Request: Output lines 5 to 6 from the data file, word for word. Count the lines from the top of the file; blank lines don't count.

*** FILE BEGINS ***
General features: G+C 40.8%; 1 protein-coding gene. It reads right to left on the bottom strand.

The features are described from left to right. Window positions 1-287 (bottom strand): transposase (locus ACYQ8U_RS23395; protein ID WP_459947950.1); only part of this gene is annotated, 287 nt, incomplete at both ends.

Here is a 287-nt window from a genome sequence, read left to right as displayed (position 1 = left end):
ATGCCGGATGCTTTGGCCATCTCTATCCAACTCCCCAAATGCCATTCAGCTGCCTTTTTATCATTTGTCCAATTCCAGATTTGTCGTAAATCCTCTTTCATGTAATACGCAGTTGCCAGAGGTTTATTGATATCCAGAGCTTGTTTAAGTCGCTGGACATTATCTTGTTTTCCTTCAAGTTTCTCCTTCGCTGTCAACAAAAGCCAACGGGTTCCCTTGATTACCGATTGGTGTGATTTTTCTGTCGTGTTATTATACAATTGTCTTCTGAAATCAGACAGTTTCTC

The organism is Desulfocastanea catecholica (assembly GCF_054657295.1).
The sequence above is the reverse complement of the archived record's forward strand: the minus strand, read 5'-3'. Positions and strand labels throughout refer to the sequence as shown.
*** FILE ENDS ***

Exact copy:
The organism is Desulfocastanea catecholica (assembly GCF_054657295.1).
The sequence above is the reverse complement of the archived record's forward strand: the minus strand, read 5'-3'. Positions and strand labels throughout refer to the sequence as shown.